Toolbar Page Rank versus Live Page Rank

Everyone obsesses on the public page rank that Google calculates once a quarter or so, to the point of actively seeking links from high PR sites in order to increase their PR at the next update. That quarterly PR is known as toolbar PR, because that’s what shows in the Google toolbar for pages you’re viewing.

In fact, toolbar PR is a nearly useless metric.

PR does play a part in search engine result positioning, but that’s live PR, not toolbar PR. Live PR is continually adjusted by Google as they crawl the web.

When I posted about doing reviews of Online Opportunity in exchange for a backlink from a PR 0 blog, that was tongue in cheek. My toolbar PR is 0 because the blog started just about when the last PR update happened. But my live PR is higher, because I’ve been accumulating backlinks all along. Since it’s live PR that helps in search engine results positioning, a link from Online Opportunity is a good thing.

How good? That’s the part we don’t know yet. The only value of toolbar PR is to give you an idea what the live PR for a site was during the last PR update. For established sites, you can be relatively confident that the live PR of the site is right around the toolbar PR. For new sites, toolbar PR is not a reliable indicator of the site’s live PR.

So in addition to the review for backlink offer, I’m going to start a contest. Predict the toolbar PR of Online Opportunity at the next update (probably in August or September), and win a prize! Enter the contest by leaving a comment on this post with your prediction.

Since there are only eleven possible answers to the question, it’s likely we’ll have multiple winners. So the prize has to be something that can be provided to multiple people.

Any suggestions?

10 Replies to “Toolbar Page Rank versus Live Page Rank”

  1. My guess is 5. As for the prize, since it’s all about PR, maybe a link to the winners.

    Toolbar PR actually has a use: I remember reading that TLA and ReviewMe use a minimum PR as one of the requirements to accept new publishers.

  2. Ronald, you’re right, in the interest of fairness I should have added that toolbar PR *is* used as part of estimating the value of your site to an advertiser for such services as TLA, ReviewMe, Pay Per Post, etc.

    But that’s only because we can’t get at live PR, which is really the metric advertisers would use if they could. Traffic stats come closer to doing this than toolbar PR, and are also used by some advertisers in conjunction with toolbar PR.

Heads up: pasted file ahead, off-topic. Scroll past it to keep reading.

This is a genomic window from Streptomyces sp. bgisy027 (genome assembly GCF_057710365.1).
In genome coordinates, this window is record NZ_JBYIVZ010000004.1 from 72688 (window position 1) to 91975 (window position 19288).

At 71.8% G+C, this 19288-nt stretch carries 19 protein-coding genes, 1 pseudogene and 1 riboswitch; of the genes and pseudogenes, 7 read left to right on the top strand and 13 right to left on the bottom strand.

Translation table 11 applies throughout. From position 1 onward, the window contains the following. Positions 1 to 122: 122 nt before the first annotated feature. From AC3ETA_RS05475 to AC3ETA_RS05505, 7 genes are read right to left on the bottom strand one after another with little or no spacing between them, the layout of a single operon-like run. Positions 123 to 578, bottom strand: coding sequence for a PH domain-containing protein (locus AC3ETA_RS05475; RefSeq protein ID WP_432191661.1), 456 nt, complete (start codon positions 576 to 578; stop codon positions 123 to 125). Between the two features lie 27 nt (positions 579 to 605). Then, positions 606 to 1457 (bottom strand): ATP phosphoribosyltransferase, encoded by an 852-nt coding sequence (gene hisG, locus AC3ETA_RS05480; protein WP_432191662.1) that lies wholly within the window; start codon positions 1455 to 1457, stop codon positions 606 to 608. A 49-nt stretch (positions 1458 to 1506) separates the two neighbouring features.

3. [quote post=”162″]My guess is 5. As for the prize, since it’s all about PR, maybe a link to the winners.[/quote]

    I thought about that, but wasn’t sure how that would be different than the winners doing a review and getting a backlink that way. Maybe the winners would get a link in a post designed to increase their relevancy for a given keyword, rather than lumped together in a review page?

    I also considered putting the winners into a working group for a case study on developing a site for monetization, but not everyone will have the free time to put the energy into it.

    If I was running ads I’d share revenue among the winners for the next quarter. But without ads that’s a bit meaningless. 😉


  4. I didn’t know if this contest is still on but since you haven’t updated it, I am guessing that it is. My guess would be a 4PR . I am going to laugh if it is higher. It probably will be but for playing sake, I am going to stick to it. I don’t really know of a suggestion to a prize so I am going to leave this up to you and everyone else.

  5. [quote post=”162″]I’m also at zero, having started 2.5 months ago. I’d be happy for anything non-zero, I think.[/quote]

    I’d say you’re guaranteed to get something non-zero with the next update, with whatever links you’d naturally accumulate by networking.

  6. Or simply, “you exist.”

    For years, I’ve been surfing the web without caring about the pagerank. As a surfer, I never understood it. It didn’t matter at all.

    Suddenly, after a couple of months of blogging, I’m noticing it on everyone’s sites. I still don’t understand how it’s calculated.

    I know it’s a proprietary algorithm, but I’d expect to have some feel for which sites would have a higher page rank. I’m often surprised at smallish-seeming sites with a PR of 8 or 9, or well established, high content sites with lots of traffic that hang out around 2 or 3.

  7. Page rank is entirely based on inbound links. A small site with tons of links to it will have a high PR, and a large, high traffic site that has few links will have a low PR.

    That’s one of the reasons that PR isn’t that important. It’s one factor in search engine optimization, but not the most important. It is the most visible, though.

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